According to Nathan Thrall, three types of officials can take the lead on U.S. policy with Israel: “skeptics,” “reproachers,” and “embracers”. His piece does a great job of assessing the current situation in the Middle East Peace Process–or what still exists of it.
The third type appears to have the upper hand:
Embracers are popular with presidents because they tell them precisely what they want to hear: that you can achieve your goals by closely allying the administration with Israel, improving relations with it in the process, making Palestinians happy since your cradling of Israel will lead to the peace they desire, and all while winning plaudits from Israel’s supporters in the U.S., thus paying no domestic political price. So far this dream has not come true, but the words have been too sweet to be resisted.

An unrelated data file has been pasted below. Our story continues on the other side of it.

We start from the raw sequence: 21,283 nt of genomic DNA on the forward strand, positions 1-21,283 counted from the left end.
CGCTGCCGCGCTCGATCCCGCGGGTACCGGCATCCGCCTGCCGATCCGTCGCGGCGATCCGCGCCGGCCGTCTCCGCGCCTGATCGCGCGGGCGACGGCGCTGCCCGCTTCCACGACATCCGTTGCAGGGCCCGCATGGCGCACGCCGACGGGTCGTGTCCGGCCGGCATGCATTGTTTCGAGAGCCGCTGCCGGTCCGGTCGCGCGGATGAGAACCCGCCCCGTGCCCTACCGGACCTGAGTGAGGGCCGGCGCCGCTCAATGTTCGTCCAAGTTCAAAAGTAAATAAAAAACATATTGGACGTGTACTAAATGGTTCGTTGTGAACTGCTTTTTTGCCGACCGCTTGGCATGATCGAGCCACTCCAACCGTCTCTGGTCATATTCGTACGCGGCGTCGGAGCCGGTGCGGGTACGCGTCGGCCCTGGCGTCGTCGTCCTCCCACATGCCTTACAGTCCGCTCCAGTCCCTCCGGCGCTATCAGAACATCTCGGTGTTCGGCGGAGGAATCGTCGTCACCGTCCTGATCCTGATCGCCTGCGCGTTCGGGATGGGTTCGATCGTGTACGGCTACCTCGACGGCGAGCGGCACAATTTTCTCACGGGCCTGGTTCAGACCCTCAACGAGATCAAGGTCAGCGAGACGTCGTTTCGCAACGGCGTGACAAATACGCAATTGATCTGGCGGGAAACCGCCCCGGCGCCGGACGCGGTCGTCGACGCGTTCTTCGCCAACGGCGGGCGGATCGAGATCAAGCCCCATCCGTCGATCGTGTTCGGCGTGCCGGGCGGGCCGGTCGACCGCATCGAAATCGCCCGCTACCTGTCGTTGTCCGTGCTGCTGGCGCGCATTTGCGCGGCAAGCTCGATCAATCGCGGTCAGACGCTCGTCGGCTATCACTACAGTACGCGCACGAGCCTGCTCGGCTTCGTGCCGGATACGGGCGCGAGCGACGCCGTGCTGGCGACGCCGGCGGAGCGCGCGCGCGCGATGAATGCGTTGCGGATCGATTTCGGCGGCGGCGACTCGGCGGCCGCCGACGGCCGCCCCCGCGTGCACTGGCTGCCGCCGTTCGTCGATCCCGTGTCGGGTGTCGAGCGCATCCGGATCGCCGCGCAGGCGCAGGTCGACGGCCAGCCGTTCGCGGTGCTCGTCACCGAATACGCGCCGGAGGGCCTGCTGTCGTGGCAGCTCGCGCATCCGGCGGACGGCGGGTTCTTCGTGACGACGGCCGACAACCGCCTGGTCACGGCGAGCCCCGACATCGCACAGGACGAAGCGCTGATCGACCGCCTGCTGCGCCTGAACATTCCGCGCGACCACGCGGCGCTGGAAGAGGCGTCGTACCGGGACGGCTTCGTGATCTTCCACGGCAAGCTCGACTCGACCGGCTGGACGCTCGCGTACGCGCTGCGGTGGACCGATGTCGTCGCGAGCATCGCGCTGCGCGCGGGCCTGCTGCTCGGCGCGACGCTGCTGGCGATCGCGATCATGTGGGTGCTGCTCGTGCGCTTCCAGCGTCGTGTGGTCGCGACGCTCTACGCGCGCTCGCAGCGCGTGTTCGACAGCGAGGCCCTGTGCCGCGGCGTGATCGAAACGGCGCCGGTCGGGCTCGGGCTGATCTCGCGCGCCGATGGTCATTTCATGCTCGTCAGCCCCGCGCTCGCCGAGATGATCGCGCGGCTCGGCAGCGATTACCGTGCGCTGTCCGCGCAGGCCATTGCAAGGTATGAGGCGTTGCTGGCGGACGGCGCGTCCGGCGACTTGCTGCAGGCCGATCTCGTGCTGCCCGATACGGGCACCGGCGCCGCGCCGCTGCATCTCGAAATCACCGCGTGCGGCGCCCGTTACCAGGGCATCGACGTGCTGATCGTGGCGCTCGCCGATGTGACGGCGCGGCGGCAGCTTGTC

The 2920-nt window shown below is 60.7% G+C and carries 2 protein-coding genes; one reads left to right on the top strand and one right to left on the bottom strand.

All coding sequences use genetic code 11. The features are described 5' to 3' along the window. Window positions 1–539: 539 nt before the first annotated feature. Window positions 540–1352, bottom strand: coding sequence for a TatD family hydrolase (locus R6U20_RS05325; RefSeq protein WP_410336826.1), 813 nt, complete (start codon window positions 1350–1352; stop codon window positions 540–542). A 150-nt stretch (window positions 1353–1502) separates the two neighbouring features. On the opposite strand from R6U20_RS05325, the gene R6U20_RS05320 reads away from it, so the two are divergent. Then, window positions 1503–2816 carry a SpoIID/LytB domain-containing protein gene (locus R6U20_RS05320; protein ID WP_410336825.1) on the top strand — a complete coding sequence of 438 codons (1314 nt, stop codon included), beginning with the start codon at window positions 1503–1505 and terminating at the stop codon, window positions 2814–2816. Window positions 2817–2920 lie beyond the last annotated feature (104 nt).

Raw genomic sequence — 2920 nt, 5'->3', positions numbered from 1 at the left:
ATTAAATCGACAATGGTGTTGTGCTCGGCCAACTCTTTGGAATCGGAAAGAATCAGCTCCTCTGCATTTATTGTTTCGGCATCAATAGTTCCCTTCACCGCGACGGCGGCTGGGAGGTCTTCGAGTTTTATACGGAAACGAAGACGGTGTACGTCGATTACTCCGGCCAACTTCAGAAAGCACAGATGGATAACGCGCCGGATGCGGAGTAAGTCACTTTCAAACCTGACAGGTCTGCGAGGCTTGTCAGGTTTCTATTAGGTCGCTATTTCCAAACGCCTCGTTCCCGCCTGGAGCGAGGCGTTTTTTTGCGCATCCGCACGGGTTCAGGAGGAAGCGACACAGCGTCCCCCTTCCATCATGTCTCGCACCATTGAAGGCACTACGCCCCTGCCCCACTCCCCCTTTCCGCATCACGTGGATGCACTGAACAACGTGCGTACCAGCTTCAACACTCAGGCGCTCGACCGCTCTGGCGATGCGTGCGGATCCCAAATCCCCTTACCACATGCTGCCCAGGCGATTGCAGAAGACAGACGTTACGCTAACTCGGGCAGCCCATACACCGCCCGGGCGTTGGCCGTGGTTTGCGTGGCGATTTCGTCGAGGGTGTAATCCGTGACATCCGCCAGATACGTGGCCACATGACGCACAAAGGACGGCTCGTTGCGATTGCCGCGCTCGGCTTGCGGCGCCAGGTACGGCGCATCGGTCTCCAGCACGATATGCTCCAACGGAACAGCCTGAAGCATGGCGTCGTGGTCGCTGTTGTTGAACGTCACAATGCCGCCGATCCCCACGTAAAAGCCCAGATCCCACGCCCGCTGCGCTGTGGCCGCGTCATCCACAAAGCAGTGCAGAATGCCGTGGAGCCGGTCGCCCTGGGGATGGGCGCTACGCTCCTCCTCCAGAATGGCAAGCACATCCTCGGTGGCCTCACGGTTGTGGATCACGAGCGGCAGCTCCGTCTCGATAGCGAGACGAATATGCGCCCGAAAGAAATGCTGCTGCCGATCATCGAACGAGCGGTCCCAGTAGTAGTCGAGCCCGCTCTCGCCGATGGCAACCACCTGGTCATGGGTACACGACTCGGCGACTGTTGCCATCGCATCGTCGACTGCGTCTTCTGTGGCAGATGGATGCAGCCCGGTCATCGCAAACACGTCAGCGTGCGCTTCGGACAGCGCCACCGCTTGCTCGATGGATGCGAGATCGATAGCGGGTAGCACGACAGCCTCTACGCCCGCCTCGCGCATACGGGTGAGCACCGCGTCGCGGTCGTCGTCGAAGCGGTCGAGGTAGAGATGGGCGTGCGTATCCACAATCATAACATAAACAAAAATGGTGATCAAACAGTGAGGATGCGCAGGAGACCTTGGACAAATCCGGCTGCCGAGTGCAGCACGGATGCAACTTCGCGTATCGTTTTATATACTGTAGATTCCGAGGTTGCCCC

Obama, who fell under their spell quite early in his first term, adopted a strategy toward the peace process not unlike that of Goldilocks toward porridge. He entered office thinking the Bush Skeptics were too warm toward Israel, telling a group of Jewish leaders in 2009, “During those eight years [of Bush], there was no space between us and Israel, and what did we get from that?” But Obama soon concluded that his Reproachers were too cold. So he handed responsibility to the Embracers, whom he believed would be just right.